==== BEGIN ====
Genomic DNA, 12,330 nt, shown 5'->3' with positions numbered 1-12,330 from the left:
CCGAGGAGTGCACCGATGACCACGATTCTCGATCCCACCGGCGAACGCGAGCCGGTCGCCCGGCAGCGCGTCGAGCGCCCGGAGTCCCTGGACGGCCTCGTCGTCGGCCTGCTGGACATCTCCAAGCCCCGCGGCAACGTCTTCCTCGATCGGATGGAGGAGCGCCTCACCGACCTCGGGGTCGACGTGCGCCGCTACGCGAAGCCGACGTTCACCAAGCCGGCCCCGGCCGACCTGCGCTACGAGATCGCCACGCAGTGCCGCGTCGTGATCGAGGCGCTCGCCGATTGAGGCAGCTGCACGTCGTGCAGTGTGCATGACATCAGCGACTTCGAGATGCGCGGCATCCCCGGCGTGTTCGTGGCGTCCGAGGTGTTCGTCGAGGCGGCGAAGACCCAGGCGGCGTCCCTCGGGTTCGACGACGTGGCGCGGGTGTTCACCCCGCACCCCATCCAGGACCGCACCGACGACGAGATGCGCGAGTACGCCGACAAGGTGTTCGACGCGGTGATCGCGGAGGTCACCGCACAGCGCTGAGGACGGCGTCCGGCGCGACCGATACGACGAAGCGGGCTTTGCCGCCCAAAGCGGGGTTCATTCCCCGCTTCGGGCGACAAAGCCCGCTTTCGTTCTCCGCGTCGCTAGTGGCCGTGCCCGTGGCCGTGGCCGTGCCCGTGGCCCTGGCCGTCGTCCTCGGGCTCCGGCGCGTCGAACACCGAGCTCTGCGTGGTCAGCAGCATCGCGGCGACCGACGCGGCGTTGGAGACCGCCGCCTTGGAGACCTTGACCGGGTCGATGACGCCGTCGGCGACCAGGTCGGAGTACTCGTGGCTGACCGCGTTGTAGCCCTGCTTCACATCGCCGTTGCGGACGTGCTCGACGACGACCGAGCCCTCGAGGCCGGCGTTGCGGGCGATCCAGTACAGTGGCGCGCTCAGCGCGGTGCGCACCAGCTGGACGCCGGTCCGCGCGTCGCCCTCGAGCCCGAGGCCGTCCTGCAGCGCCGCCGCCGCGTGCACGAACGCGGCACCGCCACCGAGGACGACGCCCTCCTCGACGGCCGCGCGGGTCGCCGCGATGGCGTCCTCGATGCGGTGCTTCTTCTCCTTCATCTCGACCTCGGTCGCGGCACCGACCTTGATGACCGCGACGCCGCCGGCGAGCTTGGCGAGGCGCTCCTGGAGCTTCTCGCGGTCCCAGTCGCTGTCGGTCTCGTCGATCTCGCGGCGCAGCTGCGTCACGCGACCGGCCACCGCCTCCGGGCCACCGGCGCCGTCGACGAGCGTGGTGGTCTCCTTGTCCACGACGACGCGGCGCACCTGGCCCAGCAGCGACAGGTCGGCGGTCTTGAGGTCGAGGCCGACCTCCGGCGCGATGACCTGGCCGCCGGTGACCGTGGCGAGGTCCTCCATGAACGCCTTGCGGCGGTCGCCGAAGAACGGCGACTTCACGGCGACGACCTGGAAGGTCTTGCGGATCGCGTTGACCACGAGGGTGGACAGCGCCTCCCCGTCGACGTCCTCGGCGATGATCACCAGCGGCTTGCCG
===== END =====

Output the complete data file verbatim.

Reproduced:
Genomic DNA, 12,330 nt, shown 5'->3' with positions numbered 1-12,330 from the left:
CCGAGGAGTGCACCGATGACCACGATTCTCGATCCCACCGGCGAACGCGAGCCGGTCGCCCGGCAGCGCGTCGAGCGCCCGGAGTCCCTGGACGGCCTCGTCGTCGGCCTGCTGGACATCTCCAAGCCCCGCGGCAACGTCTTCCTCGATCGGATGGAGGAGCGCCTCACCGACCTCGGGGTCGACGTGCGCCGCTACGCGAAGCCGACGTTCACCAAGCCGGCCCCGGCCGACCTGCGCTACGAGATCGCCACGCAGTGCCGCGTCGTGATCGAGGCGCTCGCCGATTGAGGCAGCTGCACGTCGTGCAGTGTGCATGACATCAGCGACTTCGAGATGCGCGGCATCCCCGGCGTGTTCGTGGCGTCCGAGGTGTTCGTCGAGGCGGCGAAGACCCAGGCGGCGTCCCTCGGGTTCGACGACGTGGCGCGGGTGTTCACCCCGCACCCCATCCAGGACCGCACCGACGACGAGATGCGCGAGTACGCCGACAAGGTGTTCGACGCGGTGATCGCGGAGGTCACCGCACAGCGCTGAGGACGGCGTCCGGCGCGACCGATACGACGAAGCGGGCTTTGCCGCCCAAAGCGGGGTTCATTCCCCGCTTCGGGCGACAAAGCCCGCTTTCGTTCTCCGCGTCGCTAGTGGCCGTGCCCGTGGCCGTGGCCGTGCCCGTGGCCCTGGCCGTCGTCCTCGGGCTCCGGCGCGTCGAACACCGAGCTCTGCGTGGTCAGCAGCATCGCGGCGACCGACGCGGCGTTGGAGACCGCCGCCTTGGAGACCTTGACCGGGTCGATGACGCCGTCGGCGACCAGGTCGGAGTACTCGTGGCTGACCGCGTTGTAGCCCTGCTTCACATCGCCGTTGCGGACGTGCTCGACGACGACCGAGCCCTCGAGGCCGGCGTTGCGGGCGATCCAGTACAGTGGCGCGCTCAGCGCGGTGCGCACCAGCTGGACGCCGGTCCGCGCGTCGCCCTCGAGCCCGAGGCCGTCCTGCAGCGCCGCCGCCGCGTGCACGAACGCGGCACCGCCACCGAGGACGACGCCCTCCTCGACGGCCGCGCGGGTCGCCGCGATGGCGTCCTCGATGCGGTGCTTCTTCTCCTTCATCTCGACCTCGGTCGCGGCACCGACCTTGATGACCGCGACGCCGCCGGCGAGCTTGGCGAGGCGCTCCTGGAGCTTCTCGCGGTCCCAGTCGCTGTCGGTCTCGTCGATCTCGCGGCGCAGCTGCGTCACGCGACCGGCCACCGCCTCCGGGCCACCGGCGCCGTCGACGAGCGTGGTGGTCTCCTTGTCCACGACGACGCGGCGCACCTGGCCCAGCAGCGACAGGTCGGCGGTCTTGAGGTCGAGGCCGACCTCCGGCGCGATGACCTGGCCGCCGGTGACCGTGGCGAGGTCCTCCATGAACGCCTTGCGGCGGTCGCCGAAGAACGGCGACTTCACGGCGACGACCTGGAAGGTCTTGCGGATCGCGTTGACCACGAGGGTGGACAGCGCCTCCCCGTCGACGTCCTCGGCGATGATCACCAGCGGCTTGCCG